My List of Not to be Missed Outdoor Excursions from Southern Italy to Northern Italy

Via Ferrata Tridentina in the Dolomites

Sentiero degli Dei, Path of the Gods hike

At the trailhead

Sentiero degli Dei is one of Italy’s most famous hikes because of the spectacular views of the Tyrrhenian Sea and coastal villages. This clifftop trail above the Amalfi coast is approximately 5 miles (8 km) point to point. The trail begins in Bomerano, which is accessible by car or bus, and ends at Nocelle. The hike can be extended to include the coastal town of Positano by climbing down 1500 steps, which is what we chose to do. Refill your water bottles at the church that marks the start of the Positano stairs. Start early because it gets hot quickly, particularly in the summer months, and wear sturdy hiking shoes because the trail is quite rocky. If you’re like me, you will stop often to take photographs of the colorful wildflowers, abandoned stone houses built into the mountain walls, hillside terraces, and colorful homes along the coast. I highly recommend stopping for lunch and a lemon granita in Positano, as well as taking a refreshing dip in the Tyrrhenian, before heading back up the stairs. The trail is steeper on the return hike to Bomerano.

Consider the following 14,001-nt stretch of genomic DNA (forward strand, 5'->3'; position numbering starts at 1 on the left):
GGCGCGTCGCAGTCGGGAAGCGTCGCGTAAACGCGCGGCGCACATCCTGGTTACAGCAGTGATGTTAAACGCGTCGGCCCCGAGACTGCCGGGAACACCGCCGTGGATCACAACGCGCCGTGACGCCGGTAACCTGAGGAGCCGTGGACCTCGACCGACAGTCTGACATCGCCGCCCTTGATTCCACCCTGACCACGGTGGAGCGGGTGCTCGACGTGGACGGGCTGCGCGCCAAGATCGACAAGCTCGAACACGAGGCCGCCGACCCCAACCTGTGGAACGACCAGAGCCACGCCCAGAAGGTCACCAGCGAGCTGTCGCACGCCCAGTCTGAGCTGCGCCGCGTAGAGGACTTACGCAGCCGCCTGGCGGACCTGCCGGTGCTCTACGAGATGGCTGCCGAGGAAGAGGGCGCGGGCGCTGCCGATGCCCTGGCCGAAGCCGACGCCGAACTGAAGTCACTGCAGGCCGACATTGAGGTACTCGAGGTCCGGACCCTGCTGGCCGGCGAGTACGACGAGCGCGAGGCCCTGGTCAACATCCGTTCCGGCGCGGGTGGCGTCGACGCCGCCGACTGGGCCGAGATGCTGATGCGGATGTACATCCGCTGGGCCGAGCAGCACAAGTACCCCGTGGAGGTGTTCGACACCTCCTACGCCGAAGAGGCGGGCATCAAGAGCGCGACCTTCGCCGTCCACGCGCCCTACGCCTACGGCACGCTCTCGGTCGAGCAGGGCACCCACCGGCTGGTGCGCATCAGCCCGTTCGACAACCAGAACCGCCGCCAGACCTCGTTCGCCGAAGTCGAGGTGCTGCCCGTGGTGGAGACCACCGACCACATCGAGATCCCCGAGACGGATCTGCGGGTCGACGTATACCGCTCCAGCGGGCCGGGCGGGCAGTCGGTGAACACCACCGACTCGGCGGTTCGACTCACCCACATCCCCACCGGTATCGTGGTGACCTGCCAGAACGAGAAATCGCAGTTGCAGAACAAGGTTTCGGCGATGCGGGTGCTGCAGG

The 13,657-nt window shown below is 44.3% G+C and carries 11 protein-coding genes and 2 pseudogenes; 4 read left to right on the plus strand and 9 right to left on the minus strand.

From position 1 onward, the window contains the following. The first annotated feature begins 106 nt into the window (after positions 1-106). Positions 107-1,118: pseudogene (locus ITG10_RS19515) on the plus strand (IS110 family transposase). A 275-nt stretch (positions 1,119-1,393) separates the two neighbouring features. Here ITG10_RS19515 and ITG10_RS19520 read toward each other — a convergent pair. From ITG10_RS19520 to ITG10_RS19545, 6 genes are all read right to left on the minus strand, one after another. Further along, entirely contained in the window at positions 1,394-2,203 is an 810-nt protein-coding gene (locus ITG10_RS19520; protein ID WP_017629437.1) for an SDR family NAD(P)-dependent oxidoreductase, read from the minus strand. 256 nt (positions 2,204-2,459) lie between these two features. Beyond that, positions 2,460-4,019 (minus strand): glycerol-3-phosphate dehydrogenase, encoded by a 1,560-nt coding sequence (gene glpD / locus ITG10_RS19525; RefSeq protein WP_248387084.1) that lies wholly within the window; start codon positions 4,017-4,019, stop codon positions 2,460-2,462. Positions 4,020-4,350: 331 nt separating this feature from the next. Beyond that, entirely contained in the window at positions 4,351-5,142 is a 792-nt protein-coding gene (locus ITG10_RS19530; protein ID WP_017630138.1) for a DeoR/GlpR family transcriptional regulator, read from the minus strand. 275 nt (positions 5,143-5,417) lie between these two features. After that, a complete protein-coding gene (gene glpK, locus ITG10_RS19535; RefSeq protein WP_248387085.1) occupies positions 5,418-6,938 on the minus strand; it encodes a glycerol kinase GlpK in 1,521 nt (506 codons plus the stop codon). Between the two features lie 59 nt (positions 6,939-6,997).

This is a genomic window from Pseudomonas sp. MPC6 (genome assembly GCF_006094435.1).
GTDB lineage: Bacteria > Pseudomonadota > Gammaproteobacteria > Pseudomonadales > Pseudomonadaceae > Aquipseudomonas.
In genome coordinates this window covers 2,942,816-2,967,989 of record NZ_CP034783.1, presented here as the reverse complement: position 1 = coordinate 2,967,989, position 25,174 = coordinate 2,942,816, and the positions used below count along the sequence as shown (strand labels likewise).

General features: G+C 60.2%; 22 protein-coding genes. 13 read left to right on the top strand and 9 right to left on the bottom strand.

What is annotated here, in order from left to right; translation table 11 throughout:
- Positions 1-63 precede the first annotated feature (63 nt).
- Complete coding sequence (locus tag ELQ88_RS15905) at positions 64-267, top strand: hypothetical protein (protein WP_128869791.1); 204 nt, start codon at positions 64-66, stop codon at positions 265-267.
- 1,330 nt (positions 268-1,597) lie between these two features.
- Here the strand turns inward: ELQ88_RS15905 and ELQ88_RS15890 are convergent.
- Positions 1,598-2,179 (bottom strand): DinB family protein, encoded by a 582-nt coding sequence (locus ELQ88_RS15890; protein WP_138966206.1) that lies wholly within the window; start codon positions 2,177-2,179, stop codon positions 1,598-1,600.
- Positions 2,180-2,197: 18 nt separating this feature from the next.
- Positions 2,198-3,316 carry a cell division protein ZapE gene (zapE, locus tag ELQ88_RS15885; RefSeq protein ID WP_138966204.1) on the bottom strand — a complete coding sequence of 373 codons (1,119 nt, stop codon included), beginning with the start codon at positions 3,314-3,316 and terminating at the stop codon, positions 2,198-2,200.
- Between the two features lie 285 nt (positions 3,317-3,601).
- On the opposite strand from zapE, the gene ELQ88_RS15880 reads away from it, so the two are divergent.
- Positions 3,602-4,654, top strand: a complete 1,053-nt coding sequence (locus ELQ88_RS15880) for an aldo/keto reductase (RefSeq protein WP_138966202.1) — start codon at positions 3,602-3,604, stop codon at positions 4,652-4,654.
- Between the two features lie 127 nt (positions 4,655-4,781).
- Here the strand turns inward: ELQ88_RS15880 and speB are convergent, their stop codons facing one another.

Mount Redentore Trail, Path of the Redeemer hike

Greatest Of All Time!